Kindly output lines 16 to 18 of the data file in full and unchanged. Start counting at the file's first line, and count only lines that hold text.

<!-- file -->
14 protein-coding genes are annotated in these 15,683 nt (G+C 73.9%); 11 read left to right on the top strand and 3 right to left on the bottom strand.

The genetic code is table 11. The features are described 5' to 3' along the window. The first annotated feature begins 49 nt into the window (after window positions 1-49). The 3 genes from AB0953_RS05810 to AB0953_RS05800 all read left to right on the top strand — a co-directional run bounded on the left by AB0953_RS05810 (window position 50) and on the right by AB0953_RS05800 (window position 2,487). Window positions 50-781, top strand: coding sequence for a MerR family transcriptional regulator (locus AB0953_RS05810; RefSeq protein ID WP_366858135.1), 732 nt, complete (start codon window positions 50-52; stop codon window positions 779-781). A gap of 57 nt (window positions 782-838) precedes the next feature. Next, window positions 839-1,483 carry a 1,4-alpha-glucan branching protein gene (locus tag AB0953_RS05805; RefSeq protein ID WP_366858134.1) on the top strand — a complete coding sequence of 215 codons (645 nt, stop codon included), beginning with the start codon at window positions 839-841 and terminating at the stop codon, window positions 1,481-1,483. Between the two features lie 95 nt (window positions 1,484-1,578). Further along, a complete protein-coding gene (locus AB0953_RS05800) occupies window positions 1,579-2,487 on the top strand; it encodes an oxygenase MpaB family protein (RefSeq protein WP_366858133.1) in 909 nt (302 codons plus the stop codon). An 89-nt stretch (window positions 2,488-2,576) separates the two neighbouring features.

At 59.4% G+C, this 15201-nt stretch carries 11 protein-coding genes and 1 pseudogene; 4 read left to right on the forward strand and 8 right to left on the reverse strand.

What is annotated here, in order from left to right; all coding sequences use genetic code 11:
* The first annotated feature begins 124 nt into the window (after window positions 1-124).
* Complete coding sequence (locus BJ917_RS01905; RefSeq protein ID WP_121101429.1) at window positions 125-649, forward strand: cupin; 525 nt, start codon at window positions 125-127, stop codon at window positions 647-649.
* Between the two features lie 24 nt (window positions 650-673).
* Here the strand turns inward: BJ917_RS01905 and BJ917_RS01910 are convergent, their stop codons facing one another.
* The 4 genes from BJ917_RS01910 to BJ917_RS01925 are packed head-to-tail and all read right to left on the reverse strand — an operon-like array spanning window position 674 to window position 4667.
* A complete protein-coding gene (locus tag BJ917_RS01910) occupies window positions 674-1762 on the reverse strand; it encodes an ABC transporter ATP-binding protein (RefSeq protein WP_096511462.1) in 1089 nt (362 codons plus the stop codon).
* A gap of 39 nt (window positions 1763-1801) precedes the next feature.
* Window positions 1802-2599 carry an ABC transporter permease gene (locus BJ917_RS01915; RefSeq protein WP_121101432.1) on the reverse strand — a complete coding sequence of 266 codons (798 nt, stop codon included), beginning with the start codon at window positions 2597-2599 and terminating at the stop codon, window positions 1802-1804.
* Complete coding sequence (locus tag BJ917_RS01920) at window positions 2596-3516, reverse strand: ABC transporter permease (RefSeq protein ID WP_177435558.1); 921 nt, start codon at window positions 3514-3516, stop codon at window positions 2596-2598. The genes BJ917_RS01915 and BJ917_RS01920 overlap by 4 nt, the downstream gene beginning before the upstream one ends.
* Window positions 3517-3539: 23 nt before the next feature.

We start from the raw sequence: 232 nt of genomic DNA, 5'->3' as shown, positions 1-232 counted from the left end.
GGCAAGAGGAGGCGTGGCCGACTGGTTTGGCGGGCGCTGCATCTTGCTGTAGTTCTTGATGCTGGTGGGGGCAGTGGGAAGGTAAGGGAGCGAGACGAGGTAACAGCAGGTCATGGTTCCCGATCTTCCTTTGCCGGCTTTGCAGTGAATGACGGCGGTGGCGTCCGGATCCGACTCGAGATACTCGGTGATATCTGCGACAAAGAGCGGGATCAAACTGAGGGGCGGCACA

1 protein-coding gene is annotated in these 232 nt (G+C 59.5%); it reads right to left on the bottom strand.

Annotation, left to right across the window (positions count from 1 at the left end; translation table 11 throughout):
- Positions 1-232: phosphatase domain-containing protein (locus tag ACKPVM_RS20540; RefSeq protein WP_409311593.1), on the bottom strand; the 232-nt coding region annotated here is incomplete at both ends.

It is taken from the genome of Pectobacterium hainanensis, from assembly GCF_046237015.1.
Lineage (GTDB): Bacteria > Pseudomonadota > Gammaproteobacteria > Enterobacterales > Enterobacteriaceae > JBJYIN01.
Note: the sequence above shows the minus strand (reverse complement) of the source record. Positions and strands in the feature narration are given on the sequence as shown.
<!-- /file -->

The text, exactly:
GGCAAGAGGAGGCGTGGCCGACTGGTTTGGCGGGCGCTGCATCTTGCTGTAGTTCTTGATGCTGGTGGGGGCAGTGGGAAGGTAAGGGAGCGAGACGAGGTAACAGCAGGTCATGGTTCCCGATCTTCCTTTGCCGGCTTTGCAGTGAATGACGGCGGTGGCGTCCGGATCCGACTCGAGATACTCGGTGATATCTGCGACAAAGAGCGGGATCAAACTGAGGGGCGGCACA

1 protein-coding gene is annotated in these 232 nt (G+C 59.5%); it reads right to left on the bottom strand.

Annotation, left to right across the window (positions count from 1 at the left end; translation table 11 throughout):